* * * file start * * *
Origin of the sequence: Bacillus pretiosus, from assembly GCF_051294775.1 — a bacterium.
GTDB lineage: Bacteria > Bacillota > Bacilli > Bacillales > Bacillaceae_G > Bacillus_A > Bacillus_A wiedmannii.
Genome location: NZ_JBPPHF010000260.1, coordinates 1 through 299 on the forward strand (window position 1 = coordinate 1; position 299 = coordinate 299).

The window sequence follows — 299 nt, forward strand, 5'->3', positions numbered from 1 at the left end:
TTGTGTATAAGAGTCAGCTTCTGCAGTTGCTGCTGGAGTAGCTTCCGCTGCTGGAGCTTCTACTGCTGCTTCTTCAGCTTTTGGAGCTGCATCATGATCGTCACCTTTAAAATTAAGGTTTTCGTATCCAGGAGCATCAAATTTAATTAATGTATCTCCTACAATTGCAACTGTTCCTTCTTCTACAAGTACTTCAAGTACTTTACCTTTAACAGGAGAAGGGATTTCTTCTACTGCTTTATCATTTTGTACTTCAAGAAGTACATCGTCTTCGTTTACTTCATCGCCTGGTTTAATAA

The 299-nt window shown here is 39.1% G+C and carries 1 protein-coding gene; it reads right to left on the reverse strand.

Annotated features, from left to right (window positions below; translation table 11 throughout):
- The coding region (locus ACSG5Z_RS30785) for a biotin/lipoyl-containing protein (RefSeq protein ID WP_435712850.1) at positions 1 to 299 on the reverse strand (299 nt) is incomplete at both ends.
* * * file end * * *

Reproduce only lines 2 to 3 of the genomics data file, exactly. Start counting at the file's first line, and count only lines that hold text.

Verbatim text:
GTDB lineage: Bacteria > Bacillota > Bacilli > Bacillales > Bacillaceae_G > Bacillus_A > Bacillus_A wiedmannii.
Genome location: NZ_JBPPHF010000260.1, coordinates 1 through 299 on the forward strand (window position 1 = coordinate 1; position 299 = coordinate 299).